The withdrawal from MEAS by the VFI and LVA has perplexed many in the industry, with the two organisations maintaining that the “current alcohol promotions codes are not applied equally to the on-trade and off-trade and do not reflect current alcohol purchasing habits”.
They “strongly believe there to be an overwhelming case for the development of a new code as the public perceive the current codes as applying to the on-trade only”.
Of this parting of the ways, MEAS Chief Executive Fionnuala Sheehan appeared sympathetic when she stated, “I understand that it was taken reluctantly and out of concern that the voluntary compliance of their members to the MEAS Code’s standards regarding promotions was placing them at a commercial disadvantage vis-à-vis their off-trade competitors and at a time when an unprecedented level of pub closures and job losses is occurring”.
The Minister for Justice, Equality and Defence Mr Alan Shatter TD’s response to their action was fairly unequivocal. Expressing surprise and disappointment at the announcement he stated, “I regard this as a backward step and find it difficult to understand. It was my belief that both organisations had as an objective the encouragement of social responsibility in the sale and consumption of alcohol.”
Urging them to reconsider, he warned, “The announcement made is open to the interpretation that they no longer support this important objective”.
But both oranisations believe they’d no alternative “due to the inequities of the current situation” and have called on the Minister to lead the development of a new all-encompassing code for the responsible sale and promotion of alcohol, equally applicable to both the on- and off-trade.
“The Responsible Retailing of Alcohol in Ireland (RRAI) code as it applies to the off-trade lacks any meaningful sanctions, does not deal with alcohol promotions whatsoever and is ambiguous, at best, in respect of merchandising,” they argue, adding, “There is no public awareness of this ineffective code which is very narrow in focus”.
Specifically, they’ve requested the Minister to commence, without delay, the regulations set out in the 2008 Intoxicating Liquor Act, particularly those in relation to the structural separation of areas for the sale of alcohol in supermarkets and the regulations regarding the promotion and sale of alcohol across all channels – a ‘bogeyman’ to the multiples that they’ve successfully held at bay.
MEAS too has called on Government to address the unregulated, below-cost sale of alcohol in the off-trade sector and to lead the development of an industrywide code of practice to regulate the merchandising, promotion and sale of alcohol.
What concerns vintners – and has always done so – is that the multiples appear to have no effective enforcement of any code in relation to volume or value promotions and they’d like to see the Minister introduce volume and price codes across the entire retail industry. Otherwise there’s no point in having a code that fails to deal with price and volume offers.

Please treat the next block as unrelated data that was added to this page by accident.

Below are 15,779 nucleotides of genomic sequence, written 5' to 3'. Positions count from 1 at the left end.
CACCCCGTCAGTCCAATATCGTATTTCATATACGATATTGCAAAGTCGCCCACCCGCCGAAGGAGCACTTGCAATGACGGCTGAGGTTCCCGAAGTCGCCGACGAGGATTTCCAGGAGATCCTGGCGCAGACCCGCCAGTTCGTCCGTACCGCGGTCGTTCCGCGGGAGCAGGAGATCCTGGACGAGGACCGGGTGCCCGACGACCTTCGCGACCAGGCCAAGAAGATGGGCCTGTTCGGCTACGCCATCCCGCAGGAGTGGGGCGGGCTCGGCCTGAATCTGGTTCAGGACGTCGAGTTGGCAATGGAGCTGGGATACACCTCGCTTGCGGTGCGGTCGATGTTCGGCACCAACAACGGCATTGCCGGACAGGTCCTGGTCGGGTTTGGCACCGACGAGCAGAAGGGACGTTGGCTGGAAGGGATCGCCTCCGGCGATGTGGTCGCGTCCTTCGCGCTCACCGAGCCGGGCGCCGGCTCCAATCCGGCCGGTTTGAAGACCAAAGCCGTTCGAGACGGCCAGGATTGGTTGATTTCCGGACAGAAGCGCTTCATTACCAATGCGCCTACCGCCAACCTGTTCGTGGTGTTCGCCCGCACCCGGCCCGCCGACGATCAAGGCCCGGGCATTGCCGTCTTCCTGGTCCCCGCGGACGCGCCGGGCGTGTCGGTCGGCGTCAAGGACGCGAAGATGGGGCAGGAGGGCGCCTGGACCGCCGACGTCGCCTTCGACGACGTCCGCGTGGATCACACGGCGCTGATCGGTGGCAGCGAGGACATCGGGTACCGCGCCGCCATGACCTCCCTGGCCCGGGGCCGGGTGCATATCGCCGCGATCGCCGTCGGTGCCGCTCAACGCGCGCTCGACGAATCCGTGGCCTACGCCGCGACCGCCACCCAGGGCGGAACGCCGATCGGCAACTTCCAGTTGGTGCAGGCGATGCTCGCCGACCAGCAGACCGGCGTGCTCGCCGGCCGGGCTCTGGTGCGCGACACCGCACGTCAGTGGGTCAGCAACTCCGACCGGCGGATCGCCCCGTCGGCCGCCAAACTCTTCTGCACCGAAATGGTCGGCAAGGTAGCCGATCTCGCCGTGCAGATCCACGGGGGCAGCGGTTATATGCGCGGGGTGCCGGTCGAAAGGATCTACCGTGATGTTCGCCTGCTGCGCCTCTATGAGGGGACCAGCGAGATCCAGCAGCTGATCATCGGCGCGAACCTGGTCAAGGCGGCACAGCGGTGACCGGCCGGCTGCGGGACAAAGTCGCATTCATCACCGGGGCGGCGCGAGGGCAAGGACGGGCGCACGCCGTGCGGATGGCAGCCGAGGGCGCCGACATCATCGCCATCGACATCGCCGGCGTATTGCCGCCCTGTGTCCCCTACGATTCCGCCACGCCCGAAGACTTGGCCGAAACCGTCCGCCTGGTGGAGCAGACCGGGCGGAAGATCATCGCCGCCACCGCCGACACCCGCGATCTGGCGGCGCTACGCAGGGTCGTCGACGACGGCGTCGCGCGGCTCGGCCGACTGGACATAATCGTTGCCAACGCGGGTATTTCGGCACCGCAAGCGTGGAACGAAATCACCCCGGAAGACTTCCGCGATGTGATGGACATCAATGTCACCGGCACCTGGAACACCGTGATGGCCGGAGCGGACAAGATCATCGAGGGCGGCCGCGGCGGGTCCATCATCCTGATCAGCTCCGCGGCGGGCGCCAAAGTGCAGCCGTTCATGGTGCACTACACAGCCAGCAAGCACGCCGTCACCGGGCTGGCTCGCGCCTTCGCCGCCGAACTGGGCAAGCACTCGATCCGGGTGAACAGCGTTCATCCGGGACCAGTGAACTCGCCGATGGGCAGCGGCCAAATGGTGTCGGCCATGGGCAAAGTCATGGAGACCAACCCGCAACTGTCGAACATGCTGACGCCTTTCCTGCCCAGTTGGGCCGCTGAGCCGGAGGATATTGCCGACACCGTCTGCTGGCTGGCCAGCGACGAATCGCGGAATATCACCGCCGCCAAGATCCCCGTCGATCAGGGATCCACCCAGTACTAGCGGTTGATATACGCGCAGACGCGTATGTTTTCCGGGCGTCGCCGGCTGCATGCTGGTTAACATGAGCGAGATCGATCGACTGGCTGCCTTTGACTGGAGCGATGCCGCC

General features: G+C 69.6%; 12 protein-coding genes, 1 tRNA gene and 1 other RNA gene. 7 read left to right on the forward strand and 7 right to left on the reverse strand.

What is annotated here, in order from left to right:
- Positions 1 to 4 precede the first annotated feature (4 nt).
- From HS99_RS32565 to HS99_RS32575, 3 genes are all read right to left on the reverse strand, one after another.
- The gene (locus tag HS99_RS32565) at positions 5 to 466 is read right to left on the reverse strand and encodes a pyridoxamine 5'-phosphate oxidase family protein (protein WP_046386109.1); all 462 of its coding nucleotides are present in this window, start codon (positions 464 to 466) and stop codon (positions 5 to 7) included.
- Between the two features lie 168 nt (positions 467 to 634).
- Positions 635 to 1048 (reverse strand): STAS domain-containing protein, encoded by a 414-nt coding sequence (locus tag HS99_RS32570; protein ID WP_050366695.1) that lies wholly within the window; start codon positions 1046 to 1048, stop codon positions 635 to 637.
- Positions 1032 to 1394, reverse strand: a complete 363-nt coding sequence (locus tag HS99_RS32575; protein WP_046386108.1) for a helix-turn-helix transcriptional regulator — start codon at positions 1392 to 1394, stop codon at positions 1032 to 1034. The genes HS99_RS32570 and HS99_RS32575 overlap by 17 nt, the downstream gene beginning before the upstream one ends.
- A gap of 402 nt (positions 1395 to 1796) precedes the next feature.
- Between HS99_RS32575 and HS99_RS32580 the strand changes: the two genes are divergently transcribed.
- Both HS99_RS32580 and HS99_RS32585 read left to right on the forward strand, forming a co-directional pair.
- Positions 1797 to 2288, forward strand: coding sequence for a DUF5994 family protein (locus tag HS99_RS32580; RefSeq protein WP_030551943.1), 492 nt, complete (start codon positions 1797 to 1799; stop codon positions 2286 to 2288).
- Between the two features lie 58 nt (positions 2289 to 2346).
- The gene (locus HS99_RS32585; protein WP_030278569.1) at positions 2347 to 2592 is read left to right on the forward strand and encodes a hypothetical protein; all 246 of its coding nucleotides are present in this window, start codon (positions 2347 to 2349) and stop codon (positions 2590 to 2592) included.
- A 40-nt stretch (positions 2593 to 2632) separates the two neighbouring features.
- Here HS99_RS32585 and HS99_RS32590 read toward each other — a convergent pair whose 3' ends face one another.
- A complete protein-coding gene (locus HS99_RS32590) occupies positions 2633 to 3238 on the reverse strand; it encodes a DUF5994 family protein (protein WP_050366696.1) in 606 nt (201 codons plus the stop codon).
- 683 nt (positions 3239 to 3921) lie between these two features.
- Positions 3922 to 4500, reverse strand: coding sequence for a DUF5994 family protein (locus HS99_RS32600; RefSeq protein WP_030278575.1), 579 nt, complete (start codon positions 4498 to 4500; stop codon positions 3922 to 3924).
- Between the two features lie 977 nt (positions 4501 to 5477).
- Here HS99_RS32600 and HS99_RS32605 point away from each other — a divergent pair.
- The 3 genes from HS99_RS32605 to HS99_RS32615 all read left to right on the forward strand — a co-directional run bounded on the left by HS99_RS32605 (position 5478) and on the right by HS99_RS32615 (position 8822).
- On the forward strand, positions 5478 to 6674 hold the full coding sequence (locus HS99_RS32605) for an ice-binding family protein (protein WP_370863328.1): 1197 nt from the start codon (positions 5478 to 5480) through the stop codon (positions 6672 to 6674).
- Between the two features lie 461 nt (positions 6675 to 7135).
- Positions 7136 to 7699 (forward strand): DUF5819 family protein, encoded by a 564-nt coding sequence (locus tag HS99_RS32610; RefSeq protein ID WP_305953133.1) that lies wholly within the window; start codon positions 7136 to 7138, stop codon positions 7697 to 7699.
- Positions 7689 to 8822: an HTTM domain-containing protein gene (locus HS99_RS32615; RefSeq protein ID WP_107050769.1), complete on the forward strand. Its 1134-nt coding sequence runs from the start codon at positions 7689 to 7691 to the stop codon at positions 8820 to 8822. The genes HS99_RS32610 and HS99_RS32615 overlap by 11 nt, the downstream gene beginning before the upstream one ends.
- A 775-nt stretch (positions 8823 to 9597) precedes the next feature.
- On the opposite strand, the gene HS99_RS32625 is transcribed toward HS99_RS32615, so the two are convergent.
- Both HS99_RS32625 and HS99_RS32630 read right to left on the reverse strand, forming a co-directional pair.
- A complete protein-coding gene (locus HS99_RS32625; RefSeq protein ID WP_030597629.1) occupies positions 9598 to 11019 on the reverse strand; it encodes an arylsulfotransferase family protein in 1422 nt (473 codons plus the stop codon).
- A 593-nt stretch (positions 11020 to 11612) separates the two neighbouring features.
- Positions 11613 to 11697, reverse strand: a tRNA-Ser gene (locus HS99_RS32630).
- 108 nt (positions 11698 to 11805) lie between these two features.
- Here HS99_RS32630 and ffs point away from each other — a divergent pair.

The Minister’s comments above came as he gave the second reading in the Dail to the new Civil Law (Miscellaneous Provisions) Bill 2011.
Amongst other aspects of the law, it provides for amendments to the provisions to the Codes of Practice in regard to the sale of alcohol.
Section 14 of the Bill contains detailed provisions in relation to the preparation and publication of Codes of Practice for the purpose of setting standards for the display, sale, supply, advertising, promotion or marketing of intoxicating liquor across both the on- and off-trades.
According to the Minister, “It’s a new provision, intended to promote voluntary compliance by licensees (or categories of licensees) with quasi-statutory standards and to contribute to a more effective enforcement of the licensing laws by the Gardai”.
At present, the voluntary Code of Practice on the Display and Sale of Alcohol Products in Mixed Trading Premises applies to supermarkets, convenience stores and other mixed trading outlets as a non-statutory alternative to the structural separation provisions in Section 9 of the Intoxicating Liquor Act 2008.
The sector established the Responsible Retailing of Alcohol in Ireland (RRAI) under its Chairman Padraic White to oversee implementation of the Code and to report the results of an annual independent compliance audit to the Minister.
However vintners’ complain that there’s no sanction or penalty available in cases in which a supermarket or garage forecourt signs up to the code then flouts its provisions. They want one common code covering both the on- and off-trade.
Under Part 5 of Section 14, a new provision is to be introduced across both on- and off-trades in that while breach of a voluntary Code will not of itself be an offence, it will constitute grounds on which an objection can be lodged to the renewal of a licence. Where such an objection is made, the licensee will have to appear before the District Court to explain why the Code is being breached.
The Court will then decide under what conditions the licence can be renewed.
But the devil will be in the detail, according to Donall O’Keefe.
“We’ve written to him this week that Part 5 makes sense to us in that promotional codes will be developed that he’ll apply to both channels equally – we’re happy to support this,” he told Drinks Industry Ireland. And along with their VFI colleagues, they’ve signalled their willingness to get involved in the development of such a code.
In the meantime, perhaps stung into action, the RRAI stepped up to launch a new 24-hour freephone hotline for receiving complaints from the public about breaches of its alcohol-related code of practice in any of the 2,400 signed up to the RRAI voluntary code promoting the responsible display and sale of alcoholic drinks in participating convenience stores, supermarkets, and service stations. Consumers can now submit formal complaints by calling 1800 84 80 80 free-of-charge.